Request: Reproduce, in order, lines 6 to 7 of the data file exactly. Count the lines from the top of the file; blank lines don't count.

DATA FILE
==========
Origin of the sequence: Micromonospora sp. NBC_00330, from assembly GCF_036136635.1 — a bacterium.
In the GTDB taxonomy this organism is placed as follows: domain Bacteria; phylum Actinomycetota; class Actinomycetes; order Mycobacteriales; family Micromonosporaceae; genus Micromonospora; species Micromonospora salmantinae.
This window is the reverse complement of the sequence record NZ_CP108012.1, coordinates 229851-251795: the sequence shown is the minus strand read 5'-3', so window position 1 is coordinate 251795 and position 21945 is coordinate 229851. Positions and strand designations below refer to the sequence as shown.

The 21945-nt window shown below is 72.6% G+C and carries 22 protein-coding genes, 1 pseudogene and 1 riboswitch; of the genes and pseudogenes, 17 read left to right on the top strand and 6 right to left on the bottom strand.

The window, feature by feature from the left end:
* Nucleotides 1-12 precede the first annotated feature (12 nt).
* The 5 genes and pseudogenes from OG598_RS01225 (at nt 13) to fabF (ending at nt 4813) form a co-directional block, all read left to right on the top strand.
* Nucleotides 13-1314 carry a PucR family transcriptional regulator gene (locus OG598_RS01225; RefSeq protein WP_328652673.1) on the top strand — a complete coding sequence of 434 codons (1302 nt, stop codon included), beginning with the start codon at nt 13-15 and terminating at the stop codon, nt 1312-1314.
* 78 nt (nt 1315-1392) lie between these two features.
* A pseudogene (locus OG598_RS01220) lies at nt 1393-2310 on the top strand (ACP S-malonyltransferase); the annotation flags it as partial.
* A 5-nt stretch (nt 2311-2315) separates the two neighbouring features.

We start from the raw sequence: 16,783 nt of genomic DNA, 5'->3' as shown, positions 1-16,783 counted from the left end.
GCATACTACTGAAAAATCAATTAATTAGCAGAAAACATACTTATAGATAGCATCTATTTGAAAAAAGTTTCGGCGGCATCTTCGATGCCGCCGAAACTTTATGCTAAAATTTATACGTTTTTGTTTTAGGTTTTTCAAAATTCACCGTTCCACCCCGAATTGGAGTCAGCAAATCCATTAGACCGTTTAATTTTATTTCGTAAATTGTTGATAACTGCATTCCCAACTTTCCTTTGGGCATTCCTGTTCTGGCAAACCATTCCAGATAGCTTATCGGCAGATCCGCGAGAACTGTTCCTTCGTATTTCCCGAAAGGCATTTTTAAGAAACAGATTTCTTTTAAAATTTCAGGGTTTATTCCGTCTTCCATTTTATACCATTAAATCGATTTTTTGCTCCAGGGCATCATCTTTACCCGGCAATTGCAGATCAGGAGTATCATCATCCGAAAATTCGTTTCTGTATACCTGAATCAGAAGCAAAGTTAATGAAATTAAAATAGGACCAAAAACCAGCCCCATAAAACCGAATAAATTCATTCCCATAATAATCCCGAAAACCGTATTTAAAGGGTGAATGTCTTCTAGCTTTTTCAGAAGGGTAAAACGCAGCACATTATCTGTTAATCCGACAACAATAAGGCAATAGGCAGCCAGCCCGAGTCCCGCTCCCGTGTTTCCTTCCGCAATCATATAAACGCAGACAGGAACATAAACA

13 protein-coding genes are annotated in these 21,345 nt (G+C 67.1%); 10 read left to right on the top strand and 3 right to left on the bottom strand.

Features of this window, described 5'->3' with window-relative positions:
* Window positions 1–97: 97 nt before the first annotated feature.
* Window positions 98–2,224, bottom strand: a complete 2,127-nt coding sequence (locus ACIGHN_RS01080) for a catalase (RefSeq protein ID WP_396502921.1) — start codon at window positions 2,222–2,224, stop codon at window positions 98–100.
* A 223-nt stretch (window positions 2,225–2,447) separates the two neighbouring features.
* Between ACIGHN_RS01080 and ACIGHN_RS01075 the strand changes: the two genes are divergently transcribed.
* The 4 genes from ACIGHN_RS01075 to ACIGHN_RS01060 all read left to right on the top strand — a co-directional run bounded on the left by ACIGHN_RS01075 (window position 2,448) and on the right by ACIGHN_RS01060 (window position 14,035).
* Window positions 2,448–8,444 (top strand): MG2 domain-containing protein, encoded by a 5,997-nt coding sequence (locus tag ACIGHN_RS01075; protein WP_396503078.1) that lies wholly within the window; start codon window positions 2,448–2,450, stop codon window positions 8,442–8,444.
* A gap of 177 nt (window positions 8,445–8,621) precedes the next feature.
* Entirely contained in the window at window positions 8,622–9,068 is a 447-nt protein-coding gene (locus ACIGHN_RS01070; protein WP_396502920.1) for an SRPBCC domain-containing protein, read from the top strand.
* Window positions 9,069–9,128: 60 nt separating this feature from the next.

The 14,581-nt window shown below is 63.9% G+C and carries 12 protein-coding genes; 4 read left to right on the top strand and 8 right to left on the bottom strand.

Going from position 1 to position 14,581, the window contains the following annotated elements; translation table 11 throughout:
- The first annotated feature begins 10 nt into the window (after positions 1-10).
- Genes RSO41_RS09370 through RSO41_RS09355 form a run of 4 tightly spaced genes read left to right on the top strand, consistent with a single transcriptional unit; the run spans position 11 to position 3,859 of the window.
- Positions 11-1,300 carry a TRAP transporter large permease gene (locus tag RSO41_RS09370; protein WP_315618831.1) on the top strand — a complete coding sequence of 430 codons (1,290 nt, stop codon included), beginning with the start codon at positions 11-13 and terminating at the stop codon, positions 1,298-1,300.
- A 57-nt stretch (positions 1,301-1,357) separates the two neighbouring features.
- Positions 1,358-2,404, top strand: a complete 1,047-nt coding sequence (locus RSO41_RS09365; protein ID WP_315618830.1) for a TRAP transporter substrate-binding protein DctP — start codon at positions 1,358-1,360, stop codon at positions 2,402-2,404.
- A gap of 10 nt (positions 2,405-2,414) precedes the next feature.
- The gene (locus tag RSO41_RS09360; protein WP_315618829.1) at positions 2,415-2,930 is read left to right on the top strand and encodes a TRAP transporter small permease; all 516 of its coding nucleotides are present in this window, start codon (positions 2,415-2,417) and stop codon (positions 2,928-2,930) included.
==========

* Nucleotides 1-12 precede the first annotated feature (12 nt).
* The 5 genes and pseudogenes from OG598_RS01225 (at nt 13) to fabF (ending at nt 4813) form a co-directional block, all read left to right on the top strand.